First United Methodist Church
October 15th, 2023
Rev. Lauren Hall
Dressing Up for the Wedding
I don’t think that I was able to grasp the depth of this particular parable until a few years ago when I stood in the check-out line at Kohls and the person in front of me was purchasing a huge pile of dress-up clothes – dresses, suits, dress shirts, ties, socks, shoes, those types of things. It looked like everyone in the household was getting a new set of clothes. Because there wasn’t any major sale going on, the final cost was around $700.
The cashier, in an effort to be conversational, said, “You must be getting ready for a special occasion.” “Yes,” the woman responded. “We’re going to a funeral.”
When I heard that, I felt really bad for them, because not only were they mourning the loss of a loved one, but now they had a $700 price tag for clothes that they were not expecting to have to buy and probably wouldn’t wear much afterwards.
Now, I’ve always attended church, and so I have always had at least one set of clothes that I would consider appropriate to wear to a wedding or a funeral. Since I normally know about weddings several months in advance, sometimes I’ll go out and get something new, but usually I have something available, so it’s not always a major expense.
But…I think that it was this experience that helped me to get beyond the last verse and truly think about what Jesus was trying to say. Usually whenever I read, “’Tie him hand and foot, and throw him outside, into the darkness, where there will be weeping and gnashing of teeth.’” my jaw drops, because this is not the God that I am familiar with.
I want to say, “But God is love!” How can you throw out a guy who was invited at the last minute because he isn’t wearing the proper clothes?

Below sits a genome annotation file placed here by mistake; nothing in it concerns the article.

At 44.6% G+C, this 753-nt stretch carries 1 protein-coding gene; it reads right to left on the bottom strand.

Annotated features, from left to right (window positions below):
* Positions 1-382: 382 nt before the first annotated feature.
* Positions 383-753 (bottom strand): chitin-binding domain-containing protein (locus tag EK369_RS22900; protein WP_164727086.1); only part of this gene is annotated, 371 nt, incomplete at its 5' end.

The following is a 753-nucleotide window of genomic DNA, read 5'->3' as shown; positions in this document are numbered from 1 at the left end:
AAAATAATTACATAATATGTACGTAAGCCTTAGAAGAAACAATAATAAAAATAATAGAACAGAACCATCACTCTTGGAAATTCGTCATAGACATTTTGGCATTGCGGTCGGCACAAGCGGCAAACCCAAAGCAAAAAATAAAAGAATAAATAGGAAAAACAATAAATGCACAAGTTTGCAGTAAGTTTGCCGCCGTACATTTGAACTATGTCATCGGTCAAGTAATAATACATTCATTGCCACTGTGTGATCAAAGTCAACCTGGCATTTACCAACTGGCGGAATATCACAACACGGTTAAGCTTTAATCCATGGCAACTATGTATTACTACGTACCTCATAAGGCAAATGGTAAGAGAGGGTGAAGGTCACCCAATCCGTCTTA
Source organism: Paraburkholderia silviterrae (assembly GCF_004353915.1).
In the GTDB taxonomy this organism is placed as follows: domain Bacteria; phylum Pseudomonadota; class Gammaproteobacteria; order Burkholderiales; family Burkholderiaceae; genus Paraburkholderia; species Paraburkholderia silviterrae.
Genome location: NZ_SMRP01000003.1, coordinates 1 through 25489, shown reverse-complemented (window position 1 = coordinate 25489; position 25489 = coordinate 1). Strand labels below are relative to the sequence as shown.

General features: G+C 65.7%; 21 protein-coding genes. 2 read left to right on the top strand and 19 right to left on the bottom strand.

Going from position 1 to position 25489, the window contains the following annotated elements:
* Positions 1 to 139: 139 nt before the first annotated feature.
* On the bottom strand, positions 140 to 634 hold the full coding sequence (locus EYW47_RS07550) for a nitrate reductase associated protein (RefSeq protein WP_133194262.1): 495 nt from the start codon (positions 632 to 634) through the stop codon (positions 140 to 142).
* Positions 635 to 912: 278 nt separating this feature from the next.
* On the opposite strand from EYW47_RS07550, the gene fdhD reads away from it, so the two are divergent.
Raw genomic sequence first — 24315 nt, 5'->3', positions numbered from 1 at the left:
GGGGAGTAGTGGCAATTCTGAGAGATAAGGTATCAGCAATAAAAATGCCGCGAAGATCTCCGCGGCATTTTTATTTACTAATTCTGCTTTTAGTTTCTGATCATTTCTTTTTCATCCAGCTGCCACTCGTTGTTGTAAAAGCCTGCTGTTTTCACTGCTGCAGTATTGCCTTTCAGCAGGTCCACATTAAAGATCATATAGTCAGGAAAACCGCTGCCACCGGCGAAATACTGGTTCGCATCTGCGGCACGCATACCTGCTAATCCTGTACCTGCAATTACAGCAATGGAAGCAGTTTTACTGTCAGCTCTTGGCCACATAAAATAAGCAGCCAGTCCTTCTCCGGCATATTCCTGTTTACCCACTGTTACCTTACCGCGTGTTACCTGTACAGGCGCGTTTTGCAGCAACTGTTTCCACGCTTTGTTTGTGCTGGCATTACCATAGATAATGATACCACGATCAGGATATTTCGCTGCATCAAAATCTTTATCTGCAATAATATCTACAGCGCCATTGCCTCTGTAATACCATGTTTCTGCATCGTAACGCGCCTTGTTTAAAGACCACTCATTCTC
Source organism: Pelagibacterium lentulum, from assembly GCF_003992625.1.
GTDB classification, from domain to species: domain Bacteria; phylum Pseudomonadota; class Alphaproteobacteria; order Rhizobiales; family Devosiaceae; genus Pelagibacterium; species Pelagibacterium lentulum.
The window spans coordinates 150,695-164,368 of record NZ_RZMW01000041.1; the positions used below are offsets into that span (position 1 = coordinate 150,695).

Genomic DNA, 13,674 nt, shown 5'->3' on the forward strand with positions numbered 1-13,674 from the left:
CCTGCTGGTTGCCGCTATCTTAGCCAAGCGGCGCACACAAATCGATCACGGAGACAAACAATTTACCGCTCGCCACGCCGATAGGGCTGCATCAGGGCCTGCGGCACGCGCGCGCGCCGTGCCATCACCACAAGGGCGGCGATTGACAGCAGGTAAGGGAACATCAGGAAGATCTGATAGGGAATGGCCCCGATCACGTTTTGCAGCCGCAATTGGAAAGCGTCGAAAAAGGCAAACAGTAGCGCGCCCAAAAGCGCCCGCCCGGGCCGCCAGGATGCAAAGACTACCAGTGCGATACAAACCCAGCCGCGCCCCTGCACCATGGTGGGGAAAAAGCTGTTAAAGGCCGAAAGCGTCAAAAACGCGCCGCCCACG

I want to go straight to 1 John 4 and respond to Jesus, “Let us love one another, for love comes from God. Everyone who loves has been born of God and knows God. Whoever does not love does not know God, because God is love. This is how God showed his love among us: He sent his one and only son into the world that we might live through him.”
That’s the God I know. I could do love sermons every week, but if I skipped all the scriptures I wasn’t comfortable with, my relationship with God would be shallow and unrealistic.
If you heard this parable with the understanding that it was customary for wedding guests to be given garments to wear to the banquet, would the ending make a little more sense? Because now, rather than being condemned for doing the best that he could on short notice, instead, he is refusing to wear the garments that were given to him, and the host could only assume that the guest was so arrogant that he thought he didn’t need these garments. Now, it almost seems reasonable that the King was so furious.